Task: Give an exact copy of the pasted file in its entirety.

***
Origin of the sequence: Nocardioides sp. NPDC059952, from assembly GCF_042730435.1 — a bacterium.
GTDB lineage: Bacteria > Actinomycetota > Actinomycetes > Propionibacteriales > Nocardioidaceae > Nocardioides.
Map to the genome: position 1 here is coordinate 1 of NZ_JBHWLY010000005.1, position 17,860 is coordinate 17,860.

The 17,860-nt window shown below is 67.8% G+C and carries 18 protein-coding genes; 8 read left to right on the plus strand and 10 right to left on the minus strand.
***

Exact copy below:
Origin of the sequence: Nocardioides sp. NPDC059952, from assembly GCF_042730435.1 — a bacterium.
GTDB lineage: Bacteria > Actinomycetota > Actinomycetes > Propionibacteriales > Nocardioidaceae > Nocardioides.
Map to the genome: position 1 here is coordinate 1 of NZ_JBHWLY010000005.1, position 17,860 is coordinate 17,860.

The 17,860-nt window shown below is 67.8% G+C and carries 18 protein-coding genes; 8 read left to right on the plus strand and 10 right to left on the minus strand.